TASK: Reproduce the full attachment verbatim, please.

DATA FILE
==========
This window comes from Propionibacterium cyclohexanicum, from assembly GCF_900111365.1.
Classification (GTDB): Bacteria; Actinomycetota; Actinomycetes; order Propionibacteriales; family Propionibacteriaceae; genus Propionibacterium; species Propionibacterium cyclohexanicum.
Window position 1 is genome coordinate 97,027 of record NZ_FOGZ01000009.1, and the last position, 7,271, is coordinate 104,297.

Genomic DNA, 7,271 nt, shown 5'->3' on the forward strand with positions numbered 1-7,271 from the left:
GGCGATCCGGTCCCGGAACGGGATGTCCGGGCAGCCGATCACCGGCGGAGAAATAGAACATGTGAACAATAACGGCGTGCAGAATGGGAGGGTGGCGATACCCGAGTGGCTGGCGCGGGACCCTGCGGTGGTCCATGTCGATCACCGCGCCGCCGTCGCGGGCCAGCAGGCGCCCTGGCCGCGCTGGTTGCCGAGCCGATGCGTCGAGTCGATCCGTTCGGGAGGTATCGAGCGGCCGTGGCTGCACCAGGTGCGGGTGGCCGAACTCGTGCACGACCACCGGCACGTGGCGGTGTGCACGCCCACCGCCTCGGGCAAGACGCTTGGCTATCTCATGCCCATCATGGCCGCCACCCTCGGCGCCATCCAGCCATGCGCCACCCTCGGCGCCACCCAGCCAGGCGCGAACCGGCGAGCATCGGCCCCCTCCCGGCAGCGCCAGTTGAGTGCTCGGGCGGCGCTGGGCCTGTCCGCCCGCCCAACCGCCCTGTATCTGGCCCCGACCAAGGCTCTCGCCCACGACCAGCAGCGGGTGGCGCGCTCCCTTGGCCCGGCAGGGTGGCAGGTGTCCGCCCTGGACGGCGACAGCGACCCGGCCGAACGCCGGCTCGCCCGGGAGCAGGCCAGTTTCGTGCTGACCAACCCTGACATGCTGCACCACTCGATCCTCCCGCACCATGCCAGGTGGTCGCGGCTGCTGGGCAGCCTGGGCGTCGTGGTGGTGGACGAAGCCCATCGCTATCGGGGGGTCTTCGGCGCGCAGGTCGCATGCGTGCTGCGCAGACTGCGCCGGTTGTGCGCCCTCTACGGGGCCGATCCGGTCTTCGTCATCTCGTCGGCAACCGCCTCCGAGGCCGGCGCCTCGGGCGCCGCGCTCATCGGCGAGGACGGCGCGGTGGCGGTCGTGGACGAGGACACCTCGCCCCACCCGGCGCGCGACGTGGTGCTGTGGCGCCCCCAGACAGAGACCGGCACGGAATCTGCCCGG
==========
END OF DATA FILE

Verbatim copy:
This window comes from Propionibacterium cyclohexanicum, from assembly GCF_900111365.1.
Classification (GTDB): Bacteria; Actinomycetota; Actinomycetes; order Propionibacteriales; family Propionibacteriaceae; genus Propionibacterium; species Propionibacterium cyclohexanicum.
Window position 1 is genome coordinate 97,027 of record NZ_FOGZ01000009.1, and the last position, 7,271, is coordinate 104,297.

Genomic DNA, 7,271 nt, shown 5'->3' on the forward strand with positions numbered 1-7,271 from the left:
GGCGATCCGGTCCCGGAACGGGATGTCCGGGCAGCCGATCACCGGCGGAGAAATAGAACATGTGAACAATAACGGCGTGCAGAATGGGAGGGTGGCGATACCCGAGTGGCTGGCGCGGGACCCTGCGGTGGTCCATGTCGATCACCGCGCCGCCGTCGCGGGCCAGCAGGCGCCCTGGCCGCGCTGGTTGCCGAGCCGATGCGTCGAGTCGATCCGTTCGGGAGGTATCGAGCGGCCGTGGCTGCACCAGGTGCGGGTGGCCGAACTCGTGCACGACCACCGGCACGTGGCGGTGTGCACGCCCACCGCCTCGGGCAAGACGCTTGGCTATCTCATGCCCATCATGGCCGCCACCCTCGGCGCCATCCAGCCATGCGCCACCCTCGGCGCCACCCAGCCAGGCGCGAACCGGCGAGCATCGGCCCCCTCCCGGCAGCGCCAGTTGAGTGCTCGGGCGGCGCTGGGCCTGTCCGCCCGCCCAACCGCCCTGTATCTGGCCCCGACCAAGGCTCTCGCCCACGACCAGCAGCGGGTGGCGCGCTCCCTTGGCCCGGCAGGGTGGCAGGTGTCCGCCCTGGACGGCGACAGCGACCCGGCCGAACGCCGGCTCGCCCGGGAGCAGGCCAGTTTCGTGCTGACCAACCCTGACATGCTGCACCACTCGATCCTCCCGCACCATGCCAGGTGGTCGCGGCTGCTGGGCAGCCTGGGCGTCGTGGTGGTGGACGAAGCCCATCGCTATCGGGGGGTCTTCGGCGCGCAGGTCGCATGCGTGCTGCGCAGACTGCGCCGGTTGTGCGCCCTCTACGGGGCCGATCCGGTCTTCGTCATCTCGTCGGCAACCGCCTCCGAGGCCGGCGCCTCGGGCGCCGCGCTCATCGGCGAGGACGGCGCGGTGGCGGTCGTGGACGAGGACACCTCGCCCCACCCGGCGCGCGACGTGGTGCTGTGGCGCCCCCAGACAGAGACCGGCACGGAATCTGCCCGG